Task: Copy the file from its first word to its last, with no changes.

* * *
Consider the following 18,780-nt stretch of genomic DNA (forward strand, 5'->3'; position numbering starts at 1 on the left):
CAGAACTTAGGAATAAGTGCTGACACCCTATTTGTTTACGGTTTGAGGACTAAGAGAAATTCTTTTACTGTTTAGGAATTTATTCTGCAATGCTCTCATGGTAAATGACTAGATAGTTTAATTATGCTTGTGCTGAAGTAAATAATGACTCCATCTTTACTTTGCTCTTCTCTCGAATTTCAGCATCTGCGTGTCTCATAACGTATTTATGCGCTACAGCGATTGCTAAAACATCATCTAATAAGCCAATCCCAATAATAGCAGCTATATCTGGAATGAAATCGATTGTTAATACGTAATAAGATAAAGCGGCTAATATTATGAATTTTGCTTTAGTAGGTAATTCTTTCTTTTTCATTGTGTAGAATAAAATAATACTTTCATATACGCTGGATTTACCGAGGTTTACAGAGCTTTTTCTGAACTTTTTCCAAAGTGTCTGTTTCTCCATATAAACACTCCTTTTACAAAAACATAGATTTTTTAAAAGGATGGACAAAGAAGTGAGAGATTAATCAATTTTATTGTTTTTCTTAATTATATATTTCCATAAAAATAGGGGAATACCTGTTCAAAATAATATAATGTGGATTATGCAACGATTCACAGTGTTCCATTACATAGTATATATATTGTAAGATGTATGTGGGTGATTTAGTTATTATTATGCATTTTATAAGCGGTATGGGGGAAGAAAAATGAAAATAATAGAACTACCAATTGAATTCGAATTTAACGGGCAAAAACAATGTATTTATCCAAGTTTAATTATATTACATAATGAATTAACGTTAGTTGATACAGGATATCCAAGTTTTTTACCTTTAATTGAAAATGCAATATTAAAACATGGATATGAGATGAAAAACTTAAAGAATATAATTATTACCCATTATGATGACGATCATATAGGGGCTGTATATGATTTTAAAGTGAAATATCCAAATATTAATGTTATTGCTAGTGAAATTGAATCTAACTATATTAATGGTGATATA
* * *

Consider the following 18,780-nt stretch of genomic DNA (forward strand, 5'->3'; position numbering starts at 1 on the left):
CAGAACTTAGGAATAAGTGCTGACACCCTATTTGTTTACGGTTTGAGGACTAAGAGAAATTCTTTTACTGTTTAGGAATTTATTCTGCAATGCTCTCATGGTAAATGACTAGATAGTTTAATTATGCTTGTGCTGAAGTAAATAATGACTCCATCTTTACTTTGCTCTTCTCTCGAATTTCAGCATCTGCGTGTCTCATAACGTATTTATGCGCTACAGCGATTGCTAAAACATCATCTAATAAGCCAATCCCAATAATAGCAGCTATATCTGGAATGAAATCGATTGTTAATACGTAATAAGATAAAGCGGCTAATATTATGAATTTTGCTTTAGTAGGTAATTCTTTCTTTTTCATTGTGTAGAATAAAATAATACTTTCATATACGCTGGATTTACCGAGGTTTACAGAGCTTTTTCTGAACTTTTTCCAAAGTGTCTGTTTCTCCATATAAACACTCCTTTTACAAAAACATAGATTTTTTAAAAGGATGGACAAAGAAGTGAGAGATTAATCAATTTTATTGTTTTTCTTAATTATATATTTCCATAAAAATAGGGGAATACCTGTTCAAAATAATATAATGTGGATTATGCAACGATTCACAGTGTTCCATTACATAGTATATATATTGTAAGATGTATGTGGGTGATTTAGTTATTATTATGCATTTTATAAGCGGTATGGGGGAAGAAAAATGAAAATAATAGAACTACCAATTGAATTCGAATTTAACGGGCAAAAACAATGTATTTATCCAAGTTTAATTATATTACATAATGAATTAACGTTAGTTGATACAGGATATCCAAGTTTTTTACCTTTAATTGAAAATGCAATATTAAAACATGGATATGAGATGAAAAACTTAAAGAATATAATTATTACCCATTATGATGACGATCATATAGGGGCTGTATATGATTTTAAAGTGAAATATCCAAATATTAATGTTATTGCTAGTGAAATTGAATCTAACTATATTAATGGTGATATA